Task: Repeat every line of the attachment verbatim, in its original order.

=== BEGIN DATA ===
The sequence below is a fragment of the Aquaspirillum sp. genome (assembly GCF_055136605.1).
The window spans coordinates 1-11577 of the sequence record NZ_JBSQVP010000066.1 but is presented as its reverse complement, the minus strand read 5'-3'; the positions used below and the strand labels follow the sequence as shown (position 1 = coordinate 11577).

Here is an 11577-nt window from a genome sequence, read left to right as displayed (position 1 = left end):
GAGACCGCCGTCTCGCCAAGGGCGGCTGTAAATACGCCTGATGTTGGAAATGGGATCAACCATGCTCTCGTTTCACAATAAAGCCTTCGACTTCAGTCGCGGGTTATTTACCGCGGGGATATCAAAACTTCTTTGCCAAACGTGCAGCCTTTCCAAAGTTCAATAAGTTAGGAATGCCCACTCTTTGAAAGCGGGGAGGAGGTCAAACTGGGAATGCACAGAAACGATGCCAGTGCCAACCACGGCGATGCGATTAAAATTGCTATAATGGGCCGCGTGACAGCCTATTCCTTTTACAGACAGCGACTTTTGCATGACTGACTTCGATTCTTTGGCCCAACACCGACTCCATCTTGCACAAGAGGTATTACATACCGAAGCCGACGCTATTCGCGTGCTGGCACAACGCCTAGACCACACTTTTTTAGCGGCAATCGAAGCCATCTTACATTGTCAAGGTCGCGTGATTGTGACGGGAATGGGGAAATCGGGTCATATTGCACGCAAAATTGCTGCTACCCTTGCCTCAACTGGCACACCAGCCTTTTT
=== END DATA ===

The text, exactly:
The sequence below is a fragment of the Aquaspirillum sp. genome (assembly GCF_055136605.1).
The window spans coordinates 1-11577 of the sequence record NZ_JBSQVP010000066.1 but is presented as its reverse complement, the minus strand read 5'-3'; the positions used below and the strand labels follow the sequence as shown (position 1 = coordinate 11577).

Here is an 11577-nt window from a genome sequence, read left to right as displayed (position 1 = left end):
GAGACCGCCGTCTCGCCAAGGGCGGCTGTAAATACGCCTGATGTTGGAAATGGGATCAACCATGCTCTCGTTTCACAATAAAGCCTTCGACTTCAGTCGCGGGTTATTTACCGCGGGGATATCAAAACTTCTTTGCCAAACGTGCAGCCTTTCCAAAGTTCAATAAGTTAGGAATGCCCACTCTTTGAAAGCGGGGAGGAGGTCAAACTGGGAATGCACAGAAACGATGCCAGTGCCAACCACGGCGATGCGATTAAAATTGCTATAATGGGCCGCGTGACAGCCTATTCCTTTTACAGACAGCGACTTTTGCATGACTGACTTCGATTCTTTGGCCCAACACCGACTCCATCTTGCACAAGAGGTATTACATACCGAAGCCGACGCTATTCGCGTGCTGGCACAACGCCTAGACCACACTTTTTTAGCGGCAATCGAAGCCATCTTACATTGTCAAGGTCGCGTGATTGTGACGGGAATGGGGAAATCGGGTCATATTGCACGCAAAATTGCTGCTACCCTTGCCTCAACTGGCACACCAGCCTTTTT